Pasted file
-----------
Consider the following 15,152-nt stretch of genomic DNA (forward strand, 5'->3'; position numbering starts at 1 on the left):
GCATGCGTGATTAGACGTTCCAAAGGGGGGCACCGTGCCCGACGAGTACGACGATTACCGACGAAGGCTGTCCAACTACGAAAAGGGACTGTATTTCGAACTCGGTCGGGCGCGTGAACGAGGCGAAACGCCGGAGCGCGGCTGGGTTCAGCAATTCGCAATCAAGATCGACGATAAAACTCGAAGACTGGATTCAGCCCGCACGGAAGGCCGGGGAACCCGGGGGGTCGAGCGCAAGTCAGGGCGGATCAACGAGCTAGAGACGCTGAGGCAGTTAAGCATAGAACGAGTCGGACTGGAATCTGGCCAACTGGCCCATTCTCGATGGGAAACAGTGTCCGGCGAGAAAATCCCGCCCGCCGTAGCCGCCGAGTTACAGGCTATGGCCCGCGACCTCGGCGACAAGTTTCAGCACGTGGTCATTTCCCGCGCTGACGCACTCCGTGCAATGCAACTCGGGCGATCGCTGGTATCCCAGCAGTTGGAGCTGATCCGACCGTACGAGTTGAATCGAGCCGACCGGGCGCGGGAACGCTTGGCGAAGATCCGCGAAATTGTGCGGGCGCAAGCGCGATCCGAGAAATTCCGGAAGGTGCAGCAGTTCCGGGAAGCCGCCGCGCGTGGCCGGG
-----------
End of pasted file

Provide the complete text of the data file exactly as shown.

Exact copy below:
Consider the following 15,152-nt stretch of genomic DNA (forward strand, 5'->3'; position numbering starts at 1 on the left):
GCATGCGTGATTAGACGTTCCAAAGGGGGGCACCGTGCCCGACGAGTACGACGATTACCGACGAAGGCTGTCCAACTACGAAAAGGGACTGTATTTCGAACTCGGTCGGGCGCGTGAACGAGGCGAAACGCCGGAGCGCGGCTGGGTTCAGCAATTCGCAATCAAGATCGACGATAAAACTCGAAGACTGGATTCAGCCCGCACGGAAGGCCGGGGAACCCGGGGGGTCGAGCGCAAGTCAGGGCGGATCAACGAGCTAGAGACGCTGAGGCAGTTAAGCATAGAACGAGTCGGACTGGAATCTGGCCAACTGGCCCATTCTCGATGGGAAACAGTGTCCGGCGAGAAAATCCCGCCCGCCGTAGCCGCCGAGTTACAGGCTATGGCCCGCGACCTCGGCGACAAGTTTCAGCACGTGGTCATTTCCCGCGCTGACGCACTCCGTGCAATGCAACTCGGGCGATCGCTGGTATCCCAGCAGTTGGAGCTGATCCGACCGTACGAGTTGAATCGAGCCGACCGGGCGCGGGAACGCTTGGCGAAGATCCGCGAAATTGTGCGGGCGCAAGCGCGATCCGAGAAATTCCGGAAGGTGCAGCAGTTCCGGGAAGCCGCCGCGCGTGGCCGGG